10 Tips for Being a Better Songwriter

  |   Blog, Rehearsal Studio Talk

It does’t take much to turn a mediocre song into something to get excited about. We at Rapture Sound Studio of Syosset have compiled these 10 tips on songwriting to help guide musicians to make better music. Songwriting is more about inspiration and bringing out natural musical instincts than anything else. These 10 tips are sure to help develop your songwriting skills and get you out of a musical rut.

Practicing in one of our rehearsal rooms is a great way to help develop your skill and bring focus to your projects. We also provide a space for musicians to talk and share ideas and experiences when writing songs and playing music.


1. Unlearn What You’ve Learned

As songwriters, we tend to obsess about doing things the “right” way. However in doing this, you may get caught in a rut of not being able to invent something new. Don’t be afraid to break the rules…especially your own!


2. Work Well with Others

This isn’t always easy. But the reality is that more heads are better than one. Working with others helps you to move away from your comfort zone and get more input to make better songs.


3. Reverse It

If you have found a chord sequence you are pleased with but are not sure where to go with it, simply reverse it and see what you have. Also extending the length of play time of the chords might bring in a bit a variation.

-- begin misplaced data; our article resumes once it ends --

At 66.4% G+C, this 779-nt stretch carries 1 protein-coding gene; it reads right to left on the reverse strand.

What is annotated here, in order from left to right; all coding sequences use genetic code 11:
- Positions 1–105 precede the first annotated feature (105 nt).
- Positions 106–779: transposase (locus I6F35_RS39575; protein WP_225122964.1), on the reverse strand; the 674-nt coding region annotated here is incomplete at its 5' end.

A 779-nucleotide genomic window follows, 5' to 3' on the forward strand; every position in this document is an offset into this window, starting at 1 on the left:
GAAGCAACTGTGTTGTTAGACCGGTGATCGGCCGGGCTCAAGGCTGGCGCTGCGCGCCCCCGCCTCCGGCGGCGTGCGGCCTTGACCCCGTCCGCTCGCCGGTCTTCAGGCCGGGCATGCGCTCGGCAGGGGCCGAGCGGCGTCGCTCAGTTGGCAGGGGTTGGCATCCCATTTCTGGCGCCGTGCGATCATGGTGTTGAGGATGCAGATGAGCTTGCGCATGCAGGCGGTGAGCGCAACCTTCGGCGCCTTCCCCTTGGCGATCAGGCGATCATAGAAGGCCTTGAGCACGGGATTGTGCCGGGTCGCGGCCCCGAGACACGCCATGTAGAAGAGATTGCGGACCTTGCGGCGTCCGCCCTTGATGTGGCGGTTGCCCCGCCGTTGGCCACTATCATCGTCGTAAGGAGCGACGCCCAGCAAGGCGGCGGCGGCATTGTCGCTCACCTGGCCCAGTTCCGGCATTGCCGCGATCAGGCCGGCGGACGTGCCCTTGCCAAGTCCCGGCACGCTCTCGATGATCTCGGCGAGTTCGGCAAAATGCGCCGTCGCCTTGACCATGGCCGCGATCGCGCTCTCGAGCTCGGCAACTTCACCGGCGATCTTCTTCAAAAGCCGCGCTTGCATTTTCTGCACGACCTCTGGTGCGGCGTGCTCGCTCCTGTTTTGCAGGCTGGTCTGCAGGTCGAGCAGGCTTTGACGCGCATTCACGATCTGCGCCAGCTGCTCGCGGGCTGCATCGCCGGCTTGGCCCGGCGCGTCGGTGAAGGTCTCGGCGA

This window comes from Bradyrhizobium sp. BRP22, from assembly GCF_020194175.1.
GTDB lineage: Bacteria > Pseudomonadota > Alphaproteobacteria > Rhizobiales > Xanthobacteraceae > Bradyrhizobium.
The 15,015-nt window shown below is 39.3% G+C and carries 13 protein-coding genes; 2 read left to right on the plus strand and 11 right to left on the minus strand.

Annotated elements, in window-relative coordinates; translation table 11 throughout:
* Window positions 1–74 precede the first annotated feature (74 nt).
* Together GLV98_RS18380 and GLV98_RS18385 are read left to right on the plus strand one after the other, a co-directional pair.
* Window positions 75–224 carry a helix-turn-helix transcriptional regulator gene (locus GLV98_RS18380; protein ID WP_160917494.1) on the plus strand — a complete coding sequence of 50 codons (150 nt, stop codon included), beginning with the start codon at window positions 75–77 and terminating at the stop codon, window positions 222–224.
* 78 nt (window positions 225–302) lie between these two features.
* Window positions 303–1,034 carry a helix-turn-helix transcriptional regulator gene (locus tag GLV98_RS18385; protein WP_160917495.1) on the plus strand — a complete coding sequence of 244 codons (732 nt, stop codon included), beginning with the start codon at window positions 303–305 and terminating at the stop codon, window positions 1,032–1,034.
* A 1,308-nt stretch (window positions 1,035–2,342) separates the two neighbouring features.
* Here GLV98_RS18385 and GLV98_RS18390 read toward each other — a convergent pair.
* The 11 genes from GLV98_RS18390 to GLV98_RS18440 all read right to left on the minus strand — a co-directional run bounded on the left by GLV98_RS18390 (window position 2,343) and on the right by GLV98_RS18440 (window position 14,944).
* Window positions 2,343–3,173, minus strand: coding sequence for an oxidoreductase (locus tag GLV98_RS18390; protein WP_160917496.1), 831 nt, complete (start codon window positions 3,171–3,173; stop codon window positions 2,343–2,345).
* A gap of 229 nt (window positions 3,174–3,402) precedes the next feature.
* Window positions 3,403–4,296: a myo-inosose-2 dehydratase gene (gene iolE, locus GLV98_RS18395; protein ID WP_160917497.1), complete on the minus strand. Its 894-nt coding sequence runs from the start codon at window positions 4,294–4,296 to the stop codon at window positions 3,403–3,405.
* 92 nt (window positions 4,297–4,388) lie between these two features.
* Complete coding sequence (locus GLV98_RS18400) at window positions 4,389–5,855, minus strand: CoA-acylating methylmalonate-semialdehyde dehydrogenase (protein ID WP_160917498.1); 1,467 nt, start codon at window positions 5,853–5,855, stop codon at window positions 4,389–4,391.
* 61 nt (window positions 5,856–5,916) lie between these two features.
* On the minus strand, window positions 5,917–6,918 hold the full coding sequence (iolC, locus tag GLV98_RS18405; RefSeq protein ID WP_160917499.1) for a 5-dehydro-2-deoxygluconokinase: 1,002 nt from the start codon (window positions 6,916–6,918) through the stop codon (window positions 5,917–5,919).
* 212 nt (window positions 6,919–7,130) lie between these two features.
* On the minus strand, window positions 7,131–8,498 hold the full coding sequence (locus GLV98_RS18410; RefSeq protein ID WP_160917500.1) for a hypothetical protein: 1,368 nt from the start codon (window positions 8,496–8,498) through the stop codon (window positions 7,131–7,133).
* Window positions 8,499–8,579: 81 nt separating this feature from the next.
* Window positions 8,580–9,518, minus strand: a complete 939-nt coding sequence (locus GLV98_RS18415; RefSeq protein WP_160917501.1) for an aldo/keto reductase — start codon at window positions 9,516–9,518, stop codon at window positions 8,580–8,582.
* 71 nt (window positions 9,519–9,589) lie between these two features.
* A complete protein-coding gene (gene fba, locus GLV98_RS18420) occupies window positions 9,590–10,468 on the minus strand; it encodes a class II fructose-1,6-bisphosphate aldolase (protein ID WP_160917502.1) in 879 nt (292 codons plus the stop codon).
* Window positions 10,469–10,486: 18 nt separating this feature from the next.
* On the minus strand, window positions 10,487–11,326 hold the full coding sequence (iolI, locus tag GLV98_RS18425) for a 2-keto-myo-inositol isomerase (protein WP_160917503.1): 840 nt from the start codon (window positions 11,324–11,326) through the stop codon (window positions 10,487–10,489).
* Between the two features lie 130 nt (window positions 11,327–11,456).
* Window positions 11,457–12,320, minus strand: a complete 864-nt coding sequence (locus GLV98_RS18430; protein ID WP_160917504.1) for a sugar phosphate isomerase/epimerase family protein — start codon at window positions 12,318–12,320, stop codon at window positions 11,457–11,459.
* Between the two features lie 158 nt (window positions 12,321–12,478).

4. Carry a Song Journal…Always

You never know when a good idea may strike. You may think you will remember it, but the odds are that you won’t even remember that you tried to remember something. Also, you will be more conscious during your day to day of your art and find inspiration in everyday places.


5. Seriously Consider a Key Change

We all have our comfort zones and it’s easy to just stay there. If you don’t change up the key you are playing or singing in, you run the risk of everything sounding the same.


6. Bring the ‘Middle Eight’ into your Structure

This is a distinct section of a song, but not strictly eight bars in length. The middle eight breaks up the conventional verse/chorus or verse/chorus/bridge progression.


7. Get a Room

Music will sound very different depending on where it is you are playing it. The tiles in the bathroom make a nice dramatic echo that is very good for inspiration. For a real and unhindered sound, consider a rehearsal room that is stack with state of the art equipment. Hearing your music in a pure form is great for tweaking and improving what you already have down.


8. Take a Break

If you have been working on something for hours and are still not getting anywhere, it may be time for a break. Some times doing something unrelated and giving your ears a break is enough to get you out of the rabbit hole of bad ideas.


9. Write for the Song, not for Other Musicians

Making a connection between you and the listener is about an organically good song, not by making something that’s deliberately complex. Let your talent shine through without showing off all your chops at once.


10. Keep it Fresh

When you do something that people really like, it’s ok to do it twice to reinforce it. But just like a joke, after you tell it a few times it’s just not funny. And it might even be annoying! Keep things fresh by changing up your patterns.